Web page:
Monday, September 22, 2008

Revisiting the effectiveness of palliative care

JAMA has published letters responding to the systematic review of the effectiveness of palliative care services that Christian blogged on several months ago.  1st letter here, 2nd here, and authors' reply here.  

Much of the criticism concerns trial selection and how many of the trials included in the analysis involve services which aren't consistent with current definitions of palliative care.  There is also a discussion of whether it's appropriate to exclude non-randomized trials as many of the best studies have not been randomized trials.  I also think some of disagreement derives from the use of language such as 'no evidence' - I know we keep on bringing this up on the blog but if you look there are spats all the time over people using that term meaning an absence of quality evidence one way or the other and people interpreting it as meaning there is good evidence that something actually is ineffective.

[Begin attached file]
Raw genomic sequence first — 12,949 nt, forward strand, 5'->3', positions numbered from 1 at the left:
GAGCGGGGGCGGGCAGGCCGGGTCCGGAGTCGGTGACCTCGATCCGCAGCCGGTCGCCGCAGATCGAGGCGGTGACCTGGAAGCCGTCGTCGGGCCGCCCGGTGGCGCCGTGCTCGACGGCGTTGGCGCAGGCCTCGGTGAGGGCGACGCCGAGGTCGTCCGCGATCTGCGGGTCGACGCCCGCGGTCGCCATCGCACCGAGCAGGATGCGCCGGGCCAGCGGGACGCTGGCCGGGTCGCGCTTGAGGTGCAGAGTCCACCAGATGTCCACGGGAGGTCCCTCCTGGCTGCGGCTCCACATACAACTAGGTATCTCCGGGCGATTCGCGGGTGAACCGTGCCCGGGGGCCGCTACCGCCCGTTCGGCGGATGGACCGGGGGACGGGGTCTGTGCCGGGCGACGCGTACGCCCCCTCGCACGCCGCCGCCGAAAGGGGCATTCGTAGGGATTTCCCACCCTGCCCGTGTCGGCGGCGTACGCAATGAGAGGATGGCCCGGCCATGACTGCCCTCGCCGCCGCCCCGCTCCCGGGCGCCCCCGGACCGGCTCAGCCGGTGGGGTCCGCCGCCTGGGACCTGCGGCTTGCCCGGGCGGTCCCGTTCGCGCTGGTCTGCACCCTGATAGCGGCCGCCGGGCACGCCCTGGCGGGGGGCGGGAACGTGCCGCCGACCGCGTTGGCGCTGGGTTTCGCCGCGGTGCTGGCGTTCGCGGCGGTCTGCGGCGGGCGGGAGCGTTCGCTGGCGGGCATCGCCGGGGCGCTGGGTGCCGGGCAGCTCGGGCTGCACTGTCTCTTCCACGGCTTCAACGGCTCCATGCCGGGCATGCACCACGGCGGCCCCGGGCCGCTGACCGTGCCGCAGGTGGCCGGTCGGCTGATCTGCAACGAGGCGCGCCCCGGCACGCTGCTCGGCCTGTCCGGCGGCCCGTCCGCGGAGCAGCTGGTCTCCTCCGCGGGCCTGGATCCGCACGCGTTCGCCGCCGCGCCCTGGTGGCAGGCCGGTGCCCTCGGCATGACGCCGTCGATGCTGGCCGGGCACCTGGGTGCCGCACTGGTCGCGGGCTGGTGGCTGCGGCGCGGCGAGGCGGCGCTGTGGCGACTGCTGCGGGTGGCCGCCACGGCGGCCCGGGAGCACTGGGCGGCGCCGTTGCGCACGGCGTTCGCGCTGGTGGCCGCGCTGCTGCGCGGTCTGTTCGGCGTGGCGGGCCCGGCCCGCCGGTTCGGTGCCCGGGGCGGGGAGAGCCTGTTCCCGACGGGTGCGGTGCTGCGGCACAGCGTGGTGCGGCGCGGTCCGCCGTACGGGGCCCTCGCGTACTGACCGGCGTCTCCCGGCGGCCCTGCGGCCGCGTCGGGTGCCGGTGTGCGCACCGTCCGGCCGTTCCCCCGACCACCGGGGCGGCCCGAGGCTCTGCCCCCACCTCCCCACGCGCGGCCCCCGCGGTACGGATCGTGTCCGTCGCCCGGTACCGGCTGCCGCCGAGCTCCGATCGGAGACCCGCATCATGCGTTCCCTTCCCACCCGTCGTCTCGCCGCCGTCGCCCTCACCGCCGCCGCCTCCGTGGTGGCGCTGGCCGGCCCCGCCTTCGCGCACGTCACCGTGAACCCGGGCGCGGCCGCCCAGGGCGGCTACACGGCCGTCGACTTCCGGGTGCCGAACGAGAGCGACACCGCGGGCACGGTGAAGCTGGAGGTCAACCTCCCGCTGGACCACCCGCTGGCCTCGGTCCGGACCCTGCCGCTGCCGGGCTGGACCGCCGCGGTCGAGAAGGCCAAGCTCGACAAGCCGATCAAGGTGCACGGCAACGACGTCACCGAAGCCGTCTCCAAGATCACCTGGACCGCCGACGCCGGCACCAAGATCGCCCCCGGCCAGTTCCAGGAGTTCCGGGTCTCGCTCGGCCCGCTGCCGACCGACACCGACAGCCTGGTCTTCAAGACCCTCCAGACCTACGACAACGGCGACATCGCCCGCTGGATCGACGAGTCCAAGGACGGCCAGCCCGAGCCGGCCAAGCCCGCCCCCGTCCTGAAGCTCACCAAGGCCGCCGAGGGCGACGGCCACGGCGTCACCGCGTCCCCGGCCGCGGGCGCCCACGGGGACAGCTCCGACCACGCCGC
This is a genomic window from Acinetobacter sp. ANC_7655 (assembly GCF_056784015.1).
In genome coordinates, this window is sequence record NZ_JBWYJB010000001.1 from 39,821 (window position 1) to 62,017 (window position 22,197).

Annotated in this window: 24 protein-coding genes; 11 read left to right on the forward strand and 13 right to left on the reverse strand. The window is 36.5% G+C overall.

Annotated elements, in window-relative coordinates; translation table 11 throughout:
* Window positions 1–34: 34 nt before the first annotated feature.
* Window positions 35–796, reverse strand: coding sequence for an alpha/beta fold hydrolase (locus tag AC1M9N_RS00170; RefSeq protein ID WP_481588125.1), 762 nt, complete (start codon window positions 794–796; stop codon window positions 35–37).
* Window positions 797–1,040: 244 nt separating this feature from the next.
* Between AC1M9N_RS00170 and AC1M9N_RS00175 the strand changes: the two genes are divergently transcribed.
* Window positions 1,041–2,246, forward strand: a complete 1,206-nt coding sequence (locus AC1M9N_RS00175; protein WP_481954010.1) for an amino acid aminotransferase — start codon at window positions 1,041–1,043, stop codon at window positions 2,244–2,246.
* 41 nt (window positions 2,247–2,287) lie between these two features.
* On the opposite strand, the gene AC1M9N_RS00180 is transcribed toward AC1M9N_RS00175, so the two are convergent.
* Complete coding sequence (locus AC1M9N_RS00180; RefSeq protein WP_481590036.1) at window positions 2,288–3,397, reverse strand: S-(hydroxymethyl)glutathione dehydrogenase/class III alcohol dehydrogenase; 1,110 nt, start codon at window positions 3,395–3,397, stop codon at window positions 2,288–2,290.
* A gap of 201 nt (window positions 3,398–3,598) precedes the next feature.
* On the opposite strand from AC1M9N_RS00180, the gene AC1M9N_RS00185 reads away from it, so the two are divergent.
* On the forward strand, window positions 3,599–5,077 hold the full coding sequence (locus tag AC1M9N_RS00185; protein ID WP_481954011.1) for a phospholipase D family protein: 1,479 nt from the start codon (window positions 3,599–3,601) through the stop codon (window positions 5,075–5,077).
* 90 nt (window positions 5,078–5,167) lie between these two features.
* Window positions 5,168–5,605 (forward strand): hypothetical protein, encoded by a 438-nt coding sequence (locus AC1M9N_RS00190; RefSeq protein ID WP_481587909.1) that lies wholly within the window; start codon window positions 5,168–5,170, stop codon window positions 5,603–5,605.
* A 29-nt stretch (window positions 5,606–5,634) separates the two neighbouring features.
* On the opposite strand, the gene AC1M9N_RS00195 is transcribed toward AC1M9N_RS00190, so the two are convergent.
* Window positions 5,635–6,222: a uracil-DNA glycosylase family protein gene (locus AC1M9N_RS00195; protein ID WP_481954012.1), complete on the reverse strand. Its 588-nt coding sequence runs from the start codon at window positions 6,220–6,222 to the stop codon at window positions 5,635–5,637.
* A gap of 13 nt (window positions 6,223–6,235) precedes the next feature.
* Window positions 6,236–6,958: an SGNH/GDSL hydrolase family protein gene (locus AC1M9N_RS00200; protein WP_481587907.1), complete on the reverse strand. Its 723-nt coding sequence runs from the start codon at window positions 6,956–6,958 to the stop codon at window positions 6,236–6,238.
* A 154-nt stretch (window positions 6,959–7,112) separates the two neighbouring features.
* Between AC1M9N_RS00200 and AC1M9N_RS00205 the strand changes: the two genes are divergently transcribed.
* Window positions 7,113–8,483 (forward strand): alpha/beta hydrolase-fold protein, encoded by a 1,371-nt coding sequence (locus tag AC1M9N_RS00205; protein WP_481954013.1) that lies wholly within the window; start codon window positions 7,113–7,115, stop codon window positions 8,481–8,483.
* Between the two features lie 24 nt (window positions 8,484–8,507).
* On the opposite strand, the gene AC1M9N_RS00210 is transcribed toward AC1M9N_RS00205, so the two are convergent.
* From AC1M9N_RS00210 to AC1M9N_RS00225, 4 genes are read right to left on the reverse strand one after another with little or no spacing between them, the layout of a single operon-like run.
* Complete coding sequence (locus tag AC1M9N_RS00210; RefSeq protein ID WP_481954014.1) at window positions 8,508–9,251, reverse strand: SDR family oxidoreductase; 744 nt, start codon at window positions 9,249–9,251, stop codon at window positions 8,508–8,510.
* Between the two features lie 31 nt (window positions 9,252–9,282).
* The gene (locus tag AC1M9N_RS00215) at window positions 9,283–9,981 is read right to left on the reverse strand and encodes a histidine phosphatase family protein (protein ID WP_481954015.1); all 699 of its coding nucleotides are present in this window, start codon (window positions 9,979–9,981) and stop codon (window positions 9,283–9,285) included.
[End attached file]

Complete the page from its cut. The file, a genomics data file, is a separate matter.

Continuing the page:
Anyway, my favorite point was from the 2nd letter:
Second, a key outcome in this review was quality of life, using measures heavily influenced by physical function. Function is expected to decline in the setting of advanced illness. Function-based quality-of-life measures are not relevant in assessing palliative care's impact.

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